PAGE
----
Development of the tank began in the summer of 1915. The idea was to combine the caterpillar tracks of an American tractor with an iron-clad machine that could straddle the enemy's trenches. By spring of the following year a working model was available
for testing. Manned by a crew of four, the 30-ton weapon's armament consisted of two cannons mounted on its sides. It lumbered along at three miles an hour. The new weapon made its battlefield debut on 15 September 1916 when fifty of the machines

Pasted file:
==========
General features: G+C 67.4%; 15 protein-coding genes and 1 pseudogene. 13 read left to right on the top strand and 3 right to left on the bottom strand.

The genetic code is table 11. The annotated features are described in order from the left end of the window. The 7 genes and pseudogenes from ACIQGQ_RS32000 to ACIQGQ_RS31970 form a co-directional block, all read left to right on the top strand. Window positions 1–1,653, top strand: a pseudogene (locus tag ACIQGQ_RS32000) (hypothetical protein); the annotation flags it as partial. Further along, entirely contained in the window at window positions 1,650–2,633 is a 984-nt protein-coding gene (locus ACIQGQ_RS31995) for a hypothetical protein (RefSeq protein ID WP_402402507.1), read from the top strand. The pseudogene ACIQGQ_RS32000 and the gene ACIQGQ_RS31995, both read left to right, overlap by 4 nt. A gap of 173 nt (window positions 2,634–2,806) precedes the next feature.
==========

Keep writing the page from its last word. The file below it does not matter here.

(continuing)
joined the Battle of the Somme in a third attempt to attack and break through the German defences. Their presence shocked the enemy, but their practical impact was minimal due to a lack of effective tactics and numerous mechanical failures. But, the door to the future was opened and the first step taken in the development of a weapon that would dominate the battlefield of future wars.